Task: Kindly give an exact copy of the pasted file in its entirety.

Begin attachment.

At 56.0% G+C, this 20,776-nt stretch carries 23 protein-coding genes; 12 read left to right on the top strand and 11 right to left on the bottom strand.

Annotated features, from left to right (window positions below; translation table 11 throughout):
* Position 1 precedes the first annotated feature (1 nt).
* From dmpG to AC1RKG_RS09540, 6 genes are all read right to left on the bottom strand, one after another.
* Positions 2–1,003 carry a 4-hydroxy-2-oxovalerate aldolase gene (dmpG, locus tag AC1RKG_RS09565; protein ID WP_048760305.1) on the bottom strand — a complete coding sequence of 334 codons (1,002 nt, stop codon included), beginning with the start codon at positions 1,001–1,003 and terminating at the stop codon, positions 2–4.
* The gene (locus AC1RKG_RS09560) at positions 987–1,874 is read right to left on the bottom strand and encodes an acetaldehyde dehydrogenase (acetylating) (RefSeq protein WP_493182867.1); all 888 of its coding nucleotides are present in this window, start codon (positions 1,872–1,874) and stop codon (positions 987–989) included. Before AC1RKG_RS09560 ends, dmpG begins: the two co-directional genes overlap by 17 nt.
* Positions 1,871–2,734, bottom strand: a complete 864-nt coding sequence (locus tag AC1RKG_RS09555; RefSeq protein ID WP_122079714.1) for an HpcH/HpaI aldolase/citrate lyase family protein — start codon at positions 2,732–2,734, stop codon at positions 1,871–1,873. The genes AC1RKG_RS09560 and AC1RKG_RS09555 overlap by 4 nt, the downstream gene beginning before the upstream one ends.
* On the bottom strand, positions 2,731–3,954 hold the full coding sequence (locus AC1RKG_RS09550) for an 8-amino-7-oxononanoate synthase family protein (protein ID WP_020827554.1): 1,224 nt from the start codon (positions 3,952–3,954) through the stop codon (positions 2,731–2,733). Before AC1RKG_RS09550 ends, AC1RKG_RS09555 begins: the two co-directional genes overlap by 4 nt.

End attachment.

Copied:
At 56.0% G+C, this 20,776-nt stretch carries 23 protein-coding genes; 12 read left to right on the top strand and 11 right to left on the bottom strand.

Annotated features, from left to right (window positions below; translation table 11 throughout):
* Position 1 precedes the first annotated feature (1 nt).
* From dmpG to AC1RKG_RS09540, 6 genes are all read right to left on the bottom strand, one after another.
* Positions 2–1,003 carry a 4-hydroxy-2-oxovalerate aldolase gene (dmpG, locus tag AC1RKG_RS09565; protein ID WP_048760305.1) on the bottom strand — a complete coding sequence of 334 codons (1,002 nt, stop codon included), beginning with the start codon at positions 1,001–1,003 and terminating at the stop codon, positions 2–4.
* The gene (locus AC1RKG_RS09560) at positions 987–1,874 is read right to left on the bottom strand and encodes an acetaldehyde dehydrogenase (acetylating) (RefSeq protein WP_493182867.1); all 888 of its coding nucleotides are present in this window, start codon (positions 1,872–1,874) and stop codon (positions 987–989) included. Before AC1RKG_RS09560 ends, dmpG begins: the two co-directional genes overlap by 17 nt.
* Positions 1,871–2,734, bottom strand: a complete 864-nt coding sequence (locus tag AC1RKG_RS09555; RefSeq protein ID WP_122079714.1) for an HpcH/HpaI aldolase/citrate lyase family protein — start codon at positions 2,732–2,734, stop codon at positions 1,871–1,873. The genes AC1RKG_RS09560 and AC1RKG_RS09555 overlap by 4 nt, the downstream gene beginning before the upstream one ends.
* On the bottom strand, positions 2,731–3,954 hold the full coding sequence (locus AC1RKG_RS09550) for an 8-amino-7-oxononanoate synthase family protein (protein ID WP_020827554.1): 1,224 nt from the start codon (positions 3,952–3,954) through the stop codon (positions 2,731–2,733). Before AC1RKG_RS09550 ends, AC1RKG_RS09555 begins: the two co-directional genes overlap by 4 nt.